Tuesday, August 9, 2011

10 tips for working mums - By The Career Mother

 am a mother of two young children and I would like to share a few things I have learned as a working mother. The following is strictly my own opinion.

1. Don't spend too many extra hours at work.

I hold a full-time job as a lawyer and my job is as demanding as any other lawyers in this country. However, I make it a point to reach the office before 8.30am and leave at 5.30pm or 6pm. I believe that if you maximise your working hours, you should be able to complete your tasks by 5.30pm. It is meaningless to work in a company that expects you to work long hours, sometimes just for show. I think claiming for extra hours once a month is acceptable. Your family needs you more than your job needs you.

2. Exercise.

I go to the gym after work at around 6pm. Find a gym that is near your office, preferably walking distance. Otherwise, you will never drag yourself to exercise. All you need is the two hours of “me” time to unwind. It helps to keep you in shape and your confidence level high. I feel healthy, wholesome and happy after a good workout. The TVs in the gym are a bonus, which satisfy my much-needed TV time. I usually leave the gym at 8pm. By that time, the traffic would have eased a little.

3. Treat your maid well.

Most working mothers have maids. Don't scold your maid but talk to her nicely and firmly. Be fair to her and give her sufficient space and rest. Learn to be grateful that there is someone who helps to cook for your children, bathe them, feed them and play with them, clean the house and iron your clothes when you are at work. How your maid treats your family is a reflection of how your family treats her. If you have chosen to work outside your home, you better learn to get along with your helper. Spend a little more money for her food and personal stuff. A happy maid is really a blessing to your family. It is still cheaper to hire a maid than to send my two children to childcare. Install a CCTV to monitor your maid and children, but your maid must know where the cameras are. CCTV can also cure your home sickness while you are at work.

4. Love your husband and look good for him.

We tend to neglect our husbands the moment the kids arrive. A healthy and loving husband-wife relationship is vital for the family's survival. No point spending all your time and effort on your children while neglecting yourself and your husband, which may eventually lead to a divorce. This is not uncommon as husbands may look elsewhere if the wives neglect them. I am not advocating the “obedient wives club” but I believe that the kids thrive when they witness their parents loving, building and respecting each other, instead of having to put up with screaming parents all the time.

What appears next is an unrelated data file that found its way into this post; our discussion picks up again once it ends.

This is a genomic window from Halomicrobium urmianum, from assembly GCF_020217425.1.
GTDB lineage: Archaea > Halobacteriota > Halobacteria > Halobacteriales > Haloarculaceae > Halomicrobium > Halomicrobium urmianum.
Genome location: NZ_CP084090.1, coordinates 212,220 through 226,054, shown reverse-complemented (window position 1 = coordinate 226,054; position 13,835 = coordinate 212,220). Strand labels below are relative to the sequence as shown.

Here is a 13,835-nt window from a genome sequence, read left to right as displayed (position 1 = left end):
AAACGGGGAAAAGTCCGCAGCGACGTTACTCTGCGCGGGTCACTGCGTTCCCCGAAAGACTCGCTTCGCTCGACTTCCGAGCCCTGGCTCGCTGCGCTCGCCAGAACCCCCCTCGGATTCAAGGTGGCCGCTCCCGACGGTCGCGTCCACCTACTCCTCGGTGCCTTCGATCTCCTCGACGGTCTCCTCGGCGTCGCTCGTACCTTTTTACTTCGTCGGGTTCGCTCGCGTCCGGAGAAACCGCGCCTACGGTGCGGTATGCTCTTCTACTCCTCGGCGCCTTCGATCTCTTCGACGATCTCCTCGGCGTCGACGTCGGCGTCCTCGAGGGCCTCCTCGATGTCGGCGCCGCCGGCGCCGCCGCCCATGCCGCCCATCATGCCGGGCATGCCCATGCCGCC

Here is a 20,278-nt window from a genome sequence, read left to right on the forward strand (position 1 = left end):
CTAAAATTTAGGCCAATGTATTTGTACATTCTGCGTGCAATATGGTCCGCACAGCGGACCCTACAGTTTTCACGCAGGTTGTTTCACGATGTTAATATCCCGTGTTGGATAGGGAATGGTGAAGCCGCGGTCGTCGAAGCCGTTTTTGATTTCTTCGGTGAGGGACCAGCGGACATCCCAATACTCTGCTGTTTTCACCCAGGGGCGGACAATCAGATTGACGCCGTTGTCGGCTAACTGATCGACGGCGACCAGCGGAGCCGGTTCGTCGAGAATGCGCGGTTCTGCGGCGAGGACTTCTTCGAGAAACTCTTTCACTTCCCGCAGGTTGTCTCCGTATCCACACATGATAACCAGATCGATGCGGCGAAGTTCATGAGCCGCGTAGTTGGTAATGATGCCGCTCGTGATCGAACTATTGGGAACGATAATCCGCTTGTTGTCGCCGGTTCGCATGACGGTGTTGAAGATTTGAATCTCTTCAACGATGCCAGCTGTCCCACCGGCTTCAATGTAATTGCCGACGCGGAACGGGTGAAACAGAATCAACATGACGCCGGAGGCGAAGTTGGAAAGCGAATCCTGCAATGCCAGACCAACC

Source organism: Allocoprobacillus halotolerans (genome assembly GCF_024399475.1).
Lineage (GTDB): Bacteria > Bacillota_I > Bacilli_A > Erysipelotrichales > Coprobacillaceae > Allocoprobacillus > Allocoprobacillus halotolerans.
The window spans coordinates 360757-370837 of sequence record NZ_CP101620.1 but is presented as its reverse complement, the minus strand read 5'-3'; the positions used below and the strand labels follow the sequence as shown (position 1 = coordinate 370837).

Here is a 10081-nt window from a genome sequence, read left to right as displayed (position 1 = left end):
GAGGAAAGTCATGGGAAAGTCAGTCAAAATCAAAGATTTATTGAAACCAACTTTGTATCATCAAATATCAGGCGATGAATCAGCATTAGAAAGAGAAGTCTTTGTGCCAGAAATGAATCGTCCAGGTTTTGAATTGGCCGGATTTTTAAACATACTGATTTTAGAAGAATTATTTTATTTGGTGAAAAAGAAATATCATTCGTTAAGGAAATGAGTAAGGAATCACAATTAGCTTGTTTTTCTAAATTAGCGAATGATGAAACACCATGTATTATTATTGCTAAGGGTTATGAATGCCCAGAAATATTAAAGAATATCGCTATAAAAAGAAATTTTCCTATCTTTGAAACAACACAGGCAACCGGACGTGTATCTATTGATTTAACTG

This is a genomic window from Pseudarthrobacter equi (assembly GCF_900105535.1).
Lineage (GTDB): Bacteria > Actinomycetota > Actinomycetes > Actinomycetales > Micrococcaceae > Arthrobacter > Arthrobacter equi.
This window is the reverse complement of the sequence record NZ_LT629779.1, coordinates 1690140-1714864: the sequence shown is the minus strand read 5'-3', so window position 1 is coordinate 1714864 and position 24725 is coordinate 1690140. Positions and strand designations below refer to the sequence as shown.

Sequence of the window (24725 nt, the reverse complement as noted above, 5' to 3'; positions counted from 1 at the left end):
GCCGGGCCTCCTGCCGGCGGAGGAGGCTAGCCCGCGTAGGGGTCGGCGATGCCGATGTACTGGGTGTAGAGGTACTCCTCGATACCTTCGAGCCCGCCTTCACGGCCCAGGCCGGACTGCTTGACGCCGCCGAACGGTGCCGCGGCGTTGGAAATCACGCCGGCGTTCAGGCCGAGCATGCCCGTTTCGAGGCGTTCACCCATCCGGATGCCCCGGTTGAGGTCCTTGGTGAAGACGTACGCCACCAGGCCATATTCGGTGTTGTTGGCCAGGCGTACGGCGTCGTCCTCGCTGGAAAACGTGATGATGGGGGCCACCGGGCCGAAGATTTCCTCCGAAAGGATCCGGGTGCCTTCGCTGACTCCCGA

5. Don't spoil your children.

Many working mothers do not like to discipline their children. They tend to spoil them to make up for the lost time. Discipline is an act of love. No sane person likes to reprimand their children with the little time they have with them, but it is necessary. If you do not discipline them while they are young, you will surely kick yourself when they go out of control. Teach them all the good values and not the kiasu (overly-competitive) values. Teach your child to learn from the best instead of living in denial. If your child messes up, don't cover up for them; them teach how to solve the problem and conduct damage control. Teach them to admit their mistakes and apologise (instead of blaming other parents and children). Teach them humility and forgiveness (instead of being show-offs and boastful). Teach them sharing and giving (instead of hogging all the toys to themselves). We are all tempted at one point or another to be the kiasu parents instead of the noble parents. But try.

6. Have a social life and a good network of support.

Have a few good friends and many acquaintances. Keep yourself current and upbeat. You need to have a life beyond work and family. Just do it for yourself. Learn to trust others and always have a few trusted friends or relatives on standby in case of an emergency.

7. Pray to God.

Worship God as a family. Pray with and for each other. Go to mosque, church or temple as a family. Your family can't go very wrong if all members have strong faith, good values and beliefs.

8. Hug and kiss your spouse and children.

This is very much lacking in Asian culture, but there is no doubt we all need lots of love, appreciation and affection to keep us going. The more you give, the more you will receive.

9. Love your parents and siblings.

If you do not love, respect and care for your aged parents and in-laws, don't expect your children to love and care for you when you are old. What goes around comes around. If you don't give your aged parents monthly allowance, don't expect your children to give you money in future. If you always fight with your own siblings, then your children will not listen to you when you ask them to love each other. You cannot preach what you don't practise. So, learn to kiss and make up with your parents, in-laws or siblings, while your children are still watching. Remember, unforgiveness is like drinking poison and expecting the other person to die.

10. Be grateful and stay positive.

Your neighbour will always have a bigger house, nicer car and bigger income. Learn to be contented, and if you have a happy family, a healthy body, a job, food on the table and a positive spirit, you are already so much better off than many other people. Try not to gossip or talk bad about others, because if you do, chances are you will be paranoid that others will do the same to you. You don't want to spend your precious time and energy bickering and politicking. You cannot get rid of all the bad and evil people, but you can be a good and positive person to the people around you.

The career mother
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